Someone might start with introducing the arithmetic operators “+” to mean joining and extending the counting from the left-hand-side operand to the right-hand-side operand. This is when one wishes the questioner to understand the method, rather than only the direct answer to the specific question asked, with an aim to also helping solve similar addition questions e.g. 1 + 2, 2 + 2, etc.
Someone might brush the question off by saying “For goodness sake get a calculator”. This may be rude, but in fact the most direct answer that would enable anyone with any level of prior knowledge to get the answer because what it takes is just to recognise these three buttons “1”, “+”, “=“ and enter them sequentially as how the question reads, and would open the door to a plethora of solutions that a calculator could give to millions of arithmetic problems.
The mindset that requires you in order to bridge the “prior knowledge” gap as soon as possible is to be humble and giving the “benefit of doubt” to those who do spend the time and effort to give you an answer (albeit appearing unsatisfactory or condescending to you), and try to seriously consider how different those answers are from the previous attempts that you have tried in solving the question yourself. If you really cannot glean anything from the answers given, try to stand in the answerer’s shoes and tell people what you would do were you the answerer, such that that could more effectively enable the questioner to arrive at the answer (e.g. Questioner: I would hope someone could kindly point to a reference in an academic journal, or point to a wiki entry, or suggest some Google search keywords, to enlighten me on the answer to the question.). In fact, for most of the cases online, if the answers are solely just to mock you and not trying to get you anywhere, they probably would not have survived the downvotes from moderators and peers before you read them and realised they contain no merits.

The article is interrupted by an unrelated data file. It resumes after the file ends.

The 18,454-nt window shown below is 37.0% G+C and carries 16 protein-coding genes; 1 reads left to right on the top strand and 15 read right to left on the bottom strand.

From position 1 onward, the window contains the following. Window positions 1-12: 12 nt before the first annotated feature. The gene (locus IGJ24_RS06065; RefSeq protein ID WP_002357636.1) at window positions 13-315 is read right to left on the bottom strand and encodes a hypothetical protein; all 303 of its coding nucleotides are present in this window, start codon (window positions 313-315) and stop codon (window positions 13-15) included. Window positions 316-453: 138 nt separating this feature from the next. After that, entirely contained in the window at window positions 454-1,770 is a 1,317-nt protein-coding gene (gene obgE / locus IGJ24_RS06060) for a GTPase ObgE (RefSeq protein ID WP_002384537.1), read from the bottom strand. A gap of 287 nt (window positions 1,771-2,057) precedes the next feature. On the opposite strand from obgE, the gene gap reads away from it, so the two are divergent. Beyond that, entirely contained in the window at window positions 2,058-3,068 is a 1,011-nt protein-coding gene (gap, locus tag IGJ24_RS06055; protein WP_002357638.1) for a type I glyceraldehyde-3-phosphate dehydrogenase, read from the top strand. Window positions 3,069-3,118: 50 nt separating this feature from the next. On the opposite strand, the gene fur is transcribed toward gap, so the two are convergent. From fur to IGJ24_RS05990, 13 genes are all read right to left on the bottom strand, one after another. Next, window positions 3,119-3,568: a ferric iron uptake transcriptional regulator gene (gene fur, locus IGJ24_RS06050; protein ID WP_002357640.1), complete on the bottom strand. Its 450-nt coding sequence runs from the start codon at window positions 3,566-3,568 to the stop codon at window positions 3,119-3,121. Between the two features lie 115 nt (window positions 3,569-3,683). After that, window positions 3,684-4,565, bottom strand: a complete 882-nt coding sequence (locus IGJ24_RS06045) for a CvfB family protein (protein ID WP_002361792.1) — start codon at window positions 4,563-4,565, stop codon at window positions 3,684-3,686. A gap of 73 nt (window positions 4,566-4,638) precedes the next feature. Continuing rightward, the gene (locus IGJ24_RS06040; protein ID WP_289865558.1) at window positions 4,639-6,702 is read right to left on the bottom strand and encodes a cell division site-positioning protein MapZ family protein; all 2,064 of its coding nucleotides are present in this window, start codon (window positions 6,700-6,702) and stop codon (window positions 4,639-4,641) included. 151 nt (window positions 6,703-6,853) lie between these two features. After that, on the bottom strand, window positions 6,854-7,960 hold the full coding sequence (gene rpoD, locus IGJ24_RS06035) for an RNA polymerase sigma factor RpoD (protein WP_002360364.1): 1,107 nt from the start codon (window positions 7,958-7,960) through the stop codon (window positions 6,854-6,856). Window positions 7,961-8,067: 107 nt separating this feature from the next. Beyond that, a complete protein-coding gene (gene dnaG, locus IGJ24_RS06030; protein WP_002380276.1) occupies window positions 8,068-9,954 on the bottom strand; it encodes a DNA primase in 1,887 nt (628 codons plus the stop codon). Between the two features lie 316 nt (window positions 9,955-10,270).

This is the most I can suggest you without any examples given like what the comments above suggested. Cheers.
Thinking from the point of view of the person answering a question, why might they not be helpful or effective at answering?
If they are busy, (a colleague at work with her head in some complex code, or my brother is taking washing off the line before it rains) they will not give full attention to your question. Wait for an opportunity where someone will be able to give you full attention.